Google is again under attack for its apparent mishandling of its users’ personal information. An Australian software developer 'Dan Nolan' revealed that the search giant was sending him the full names, email and post codes of everyone who purchased his app on Google's Play.


In a blog post, Nolan said the information was so detailed he would even be able to use it to 'track down and harass users who left negative reviews or refunded the app purchase'. Nolan discovered that he has obtained a fair share of customer info himself after logging into his Google Play merchant account to update his payment details.

The main problem is that Google is not asking explicit permission from buyers to share that information with developers, but according to privacy groups and with careful inspection of the policies, Google does not clearly mention that it is sharing personal information to app developers nor does it create a good deal of effort in informing buying customers.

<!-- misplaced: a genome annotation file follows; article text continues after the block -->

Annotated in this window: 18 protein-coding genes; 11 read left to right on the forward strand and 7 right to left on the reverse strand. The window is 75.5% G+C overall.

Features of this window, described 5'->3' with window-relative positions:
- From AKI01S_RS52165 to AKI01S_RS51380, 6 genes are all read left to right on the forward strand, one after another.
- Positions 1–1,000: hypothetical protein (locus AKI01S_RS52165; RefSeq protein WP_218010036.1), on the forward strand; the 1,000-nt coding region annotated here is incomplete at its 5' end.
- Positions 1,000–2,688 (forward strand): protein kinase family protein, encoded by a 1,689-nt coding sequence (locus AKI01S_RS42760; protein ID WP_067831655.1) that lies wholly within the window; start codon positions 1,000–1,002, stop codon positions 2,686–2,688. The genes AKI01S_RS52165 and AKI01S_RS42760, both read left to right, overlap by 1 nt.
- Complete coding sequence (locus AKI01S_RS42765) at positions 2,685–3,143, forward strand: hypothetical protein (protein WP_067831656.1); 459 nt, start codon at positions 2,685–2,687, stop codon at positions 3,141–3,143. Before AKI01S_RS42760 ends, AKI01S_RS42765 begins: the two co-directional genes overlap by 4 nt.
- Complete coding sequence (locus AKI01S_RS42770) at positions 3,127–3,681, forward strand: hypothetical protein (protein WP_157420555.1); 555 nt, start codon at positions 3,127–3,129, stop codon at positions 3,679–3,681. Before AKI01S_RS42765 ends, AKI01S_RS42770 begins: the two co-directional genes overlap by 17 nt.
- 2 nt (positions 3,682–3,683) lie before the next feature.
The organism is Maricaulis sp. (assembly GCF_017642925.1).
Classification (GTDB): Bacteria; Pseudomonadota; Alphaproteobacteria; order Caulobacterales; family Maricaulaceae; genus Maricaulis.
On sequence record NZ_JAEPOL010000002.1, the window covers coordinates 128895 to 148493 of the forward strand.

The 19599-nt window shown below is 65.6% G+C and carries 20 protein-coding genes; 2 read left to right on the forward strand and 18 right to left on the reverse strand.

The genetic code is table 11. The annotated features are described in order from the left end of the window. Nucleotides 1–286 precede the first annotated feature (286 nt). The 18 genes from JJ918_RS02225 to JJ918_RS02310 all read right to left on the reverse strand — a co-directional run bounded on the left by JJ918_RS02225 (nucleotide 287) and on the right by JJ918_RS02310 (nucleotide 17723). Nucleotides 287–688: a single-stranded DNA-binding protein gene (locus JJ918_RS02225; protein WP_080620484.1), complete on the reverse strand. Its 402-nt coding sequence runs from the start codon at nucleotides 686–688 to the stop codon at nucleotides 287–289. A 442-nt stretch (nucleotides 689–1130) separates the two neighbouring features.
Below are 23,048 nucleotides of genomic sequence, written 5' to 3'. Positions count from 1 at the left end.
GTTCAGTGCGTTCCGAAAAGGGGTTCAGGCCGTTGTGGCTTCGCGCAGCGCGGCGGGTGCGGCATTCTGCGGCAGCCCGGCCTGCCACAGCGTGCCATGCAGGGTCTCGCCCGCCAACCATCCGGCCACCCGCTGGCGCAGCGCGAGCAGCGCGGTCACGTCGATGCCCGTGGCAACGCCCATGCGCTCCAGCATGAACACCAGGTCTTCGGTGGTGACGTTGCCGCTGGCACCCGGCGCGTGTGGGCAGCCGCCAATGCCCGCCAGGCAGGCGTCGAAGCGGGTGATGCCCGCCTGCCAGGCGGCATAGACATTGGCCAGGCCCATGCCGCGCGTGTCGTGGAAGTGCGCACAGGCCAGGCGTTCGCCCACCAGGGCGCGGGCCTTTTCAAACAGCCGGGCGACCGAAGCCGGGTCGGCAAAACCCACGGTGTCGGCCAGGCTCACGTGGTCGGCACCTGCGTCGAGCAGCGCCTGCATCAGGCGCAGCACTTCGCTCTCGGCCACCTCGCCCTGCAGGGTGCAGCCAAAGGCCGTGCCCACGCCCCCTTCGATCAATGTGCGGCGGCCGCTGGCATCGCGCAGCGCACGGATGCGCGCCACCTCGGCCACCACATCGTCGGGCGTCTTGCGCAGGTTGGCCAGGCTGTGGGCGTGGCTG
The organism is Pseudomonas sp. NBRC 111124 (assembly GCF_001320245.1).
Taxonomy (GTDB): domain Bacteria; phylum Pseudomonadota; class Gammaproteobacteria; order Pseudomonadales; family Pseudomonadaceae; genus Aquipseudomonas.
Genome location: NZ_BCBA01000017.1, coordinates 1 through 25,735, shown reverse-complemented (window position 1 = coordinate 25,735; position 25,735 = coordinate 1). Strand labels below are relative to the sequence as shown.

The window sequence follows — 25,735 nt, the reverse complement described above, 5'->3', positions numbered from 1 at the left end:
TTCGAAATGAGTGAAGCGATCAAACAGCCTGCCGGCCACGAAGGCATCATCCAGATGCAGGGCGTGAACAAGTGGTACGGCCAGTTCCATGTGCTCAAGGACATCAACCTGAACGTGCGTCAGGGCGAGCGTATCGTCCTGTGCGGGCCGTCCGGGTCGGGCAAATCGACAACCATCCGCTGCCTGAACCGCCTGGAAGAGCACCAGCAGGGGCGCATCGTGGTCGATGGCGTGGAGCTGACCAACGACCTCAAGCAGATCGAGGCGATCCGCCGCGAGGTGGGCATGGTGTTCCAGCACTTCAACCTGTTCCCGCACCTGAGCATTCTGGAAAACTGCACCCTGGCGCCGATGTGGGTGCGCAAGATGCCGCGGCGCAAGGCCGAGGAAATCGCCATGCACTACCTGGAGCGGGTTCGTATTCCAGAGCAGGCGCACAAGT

The sign-up process for Google Wallet tells prospective users that they will need to share some basic information with merchants to conduct their transactions. But from a practical point of view, many people seemed blindsided by the news that their information was being shared. There was a mention that developers could take any type of personal information and still sell it to another party.

Last year, Google was accused of violating the consent order by placing tracking cookies on the computers of Safari users, despite telling those same users they would be automatically opted-out of such tracking. Google agreed to pay a record $22.5 million to the FTC.

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